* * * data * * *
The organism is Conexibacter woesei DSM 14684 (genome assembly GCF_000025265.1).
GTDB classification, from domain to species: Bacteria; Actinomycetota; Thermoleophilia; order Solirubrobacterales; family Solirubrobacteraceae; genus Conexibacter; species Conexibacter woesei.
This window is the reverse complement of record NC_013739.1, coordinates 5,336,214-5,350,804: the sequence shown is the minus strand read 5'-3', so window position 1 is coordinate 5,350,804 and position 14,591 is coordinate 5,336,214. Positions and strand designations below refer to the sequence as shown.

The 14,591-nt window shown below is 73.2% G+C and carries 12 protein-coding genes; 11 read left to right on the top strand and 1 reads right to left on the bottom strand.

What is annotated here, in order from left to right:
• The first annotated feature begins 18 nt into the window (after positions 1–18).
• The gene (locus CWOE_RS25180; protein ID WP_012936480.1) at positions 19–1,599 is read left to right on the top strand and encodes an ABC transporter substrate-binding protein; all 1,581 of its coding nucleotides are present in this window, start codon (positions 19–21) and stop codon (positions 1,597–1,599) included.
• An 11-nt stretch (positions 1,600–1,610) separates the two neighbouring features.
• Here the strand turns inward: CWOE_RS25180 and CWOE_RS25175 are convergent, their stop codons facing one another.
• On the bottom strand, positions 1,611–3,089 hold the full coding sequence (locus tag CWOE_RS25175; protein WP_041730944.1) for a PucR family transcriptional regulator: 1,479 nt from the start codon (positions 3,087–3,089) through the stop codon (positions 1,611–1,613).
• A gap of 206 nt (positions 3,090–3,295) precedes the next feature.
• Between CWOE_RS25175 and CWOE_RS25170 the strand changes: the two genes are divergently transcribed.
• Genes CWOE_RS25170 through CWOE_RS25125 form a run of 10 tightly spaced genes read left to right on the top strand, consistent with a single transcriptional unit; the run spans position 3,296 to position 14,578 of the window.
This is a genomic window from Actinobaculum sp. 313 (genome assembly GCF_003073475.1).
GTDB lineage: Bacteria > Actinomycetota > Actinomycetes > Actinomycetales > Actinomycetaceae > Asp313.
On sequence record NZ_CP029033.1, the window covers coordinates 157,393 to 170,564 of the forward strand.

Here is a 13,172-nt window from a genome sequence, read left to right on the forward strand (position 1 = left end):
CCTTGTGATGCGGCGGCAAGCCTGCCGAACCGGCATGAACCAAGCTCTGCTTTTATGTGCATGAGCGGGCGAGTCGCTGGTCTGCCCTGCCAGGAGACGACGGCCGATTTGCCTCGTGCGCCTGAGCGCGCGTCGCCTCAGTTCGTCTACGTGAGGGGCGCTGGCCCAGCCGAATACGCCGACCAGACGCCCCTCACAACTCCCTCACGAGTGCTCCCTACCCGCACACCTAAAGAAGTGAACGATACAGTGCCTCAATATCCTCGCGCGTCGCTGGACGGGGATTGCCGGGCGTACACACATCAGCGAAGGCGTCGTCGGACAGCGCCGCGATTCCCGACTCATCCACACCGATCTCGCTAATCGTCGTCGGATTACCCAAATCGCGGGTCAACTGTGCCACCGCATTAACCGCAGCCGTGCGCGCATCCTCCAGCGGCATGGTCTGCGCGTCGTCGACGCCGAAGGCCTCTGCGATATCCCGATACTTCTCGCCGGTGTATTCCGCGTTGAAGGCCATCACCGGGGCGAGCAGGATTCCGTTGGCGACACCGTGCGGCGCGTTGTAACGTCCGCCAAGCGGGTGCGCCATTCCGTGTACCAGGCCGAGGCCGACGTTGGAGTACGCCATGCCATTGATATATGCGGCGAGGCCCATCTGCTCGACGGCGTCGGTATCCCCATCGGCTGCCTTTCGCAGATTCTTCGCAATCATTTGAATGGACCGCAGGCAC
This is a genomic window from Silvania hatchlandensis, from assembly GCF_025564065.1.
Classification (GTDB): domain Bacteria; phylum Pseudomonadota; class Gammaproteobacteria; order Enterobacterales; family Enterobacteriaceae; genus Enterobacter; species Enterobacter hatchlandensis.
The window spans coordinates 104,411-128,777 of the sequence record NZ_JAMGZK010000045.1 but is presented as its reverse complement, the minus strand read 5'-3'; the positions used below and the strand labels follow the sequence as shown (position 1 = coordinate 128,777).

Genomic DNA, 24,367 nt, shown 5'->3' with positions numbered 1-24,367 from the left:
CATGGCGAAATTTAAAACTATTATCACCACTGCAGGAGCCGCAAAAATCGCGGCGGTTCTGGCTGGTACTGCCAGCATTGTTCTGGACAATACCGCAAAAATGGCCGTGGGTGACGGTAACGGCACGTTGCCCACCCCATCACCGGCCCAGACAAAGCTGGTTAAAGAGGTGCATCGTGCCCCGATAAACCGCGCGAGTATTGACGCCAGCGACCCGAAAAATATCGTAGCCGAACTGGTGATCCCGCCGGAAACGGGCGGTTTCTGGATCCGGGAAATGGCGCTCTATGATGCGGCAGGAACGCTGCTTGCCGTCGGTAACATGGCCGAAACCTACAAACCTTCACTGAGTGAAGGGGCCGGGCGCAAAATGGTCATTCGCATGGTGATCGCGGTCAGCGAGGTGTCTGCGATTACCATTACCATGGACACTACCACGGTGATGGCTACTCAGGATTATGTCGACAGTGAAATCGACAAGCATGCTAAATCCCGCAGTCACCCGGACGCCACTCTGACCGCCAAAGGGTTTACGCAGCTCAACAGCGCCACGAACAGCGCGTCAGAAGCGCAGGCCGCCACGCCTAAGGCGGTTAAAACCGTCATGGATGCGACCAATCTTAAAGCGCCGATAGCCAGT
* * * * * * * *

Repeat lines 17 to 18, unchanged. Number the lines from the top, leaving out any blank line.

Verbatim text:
Here is a 13,172-nt window from a genome sequence, read left to right on the forward strand (position 1 = left end):
CCTTGTGATGCGGCGGCAAGCCTGCCGAACCGGCATGAACCAAGCTCTGCTTTTATGTGCATGAGCGGGCGAGTCGCTGGTCTGCCCTGCCAGGAGACGACGGCCGATTTGCCTCGTGCGCCTGAGCGCGCGTCGCCTCAGTTCGTCTACGTGAGGGGCGCTGGCCCAGCCGAATACGCCGACCAGACGCCCCTCACAACTCCCTCACGAGTGCTCCCTACCCGCACACCTAAAGAAGTGAACGATACAGTGCCTCAATATCCTCGCGCGTCGCTGGACGGGGATTGCCGGGCGTACACACATCAGCGAAGGCGTCGTCGGACAGCGCCGCGATTCCCGACTCATCCACACCGATCTCGCTAATCGTCGTCGGATTACCCAAATCGCGGGTCAACTGTGCCACCGCATTAACCGCAGCCGTGCGCGCATCCTCCAGCGGCATGGTCTGCGCGTCGTCGACGCCGAAGGCCTCTGCGATATCCCGATACTTCTCGCCGGTGTATTCCGCGTTGAAGGCCATCACCGGGGCGAGCAGGATTCCGTTGGCGACACCGTGCGGCGCGTTGTAACGTCCGCCAAGCGGGTGCGCCATTCCGTGTACCAGGCCGAGGCCGACGTTGGAGTACGCCATGCCATTGATATATGCGGCGAGGCCCATCTGCTCGACGGCGTCGGTATCCCCATCGGCTGCCTTTCGCAGATTCTTCGCAATCATTTGAATGGACCGCAGGCAC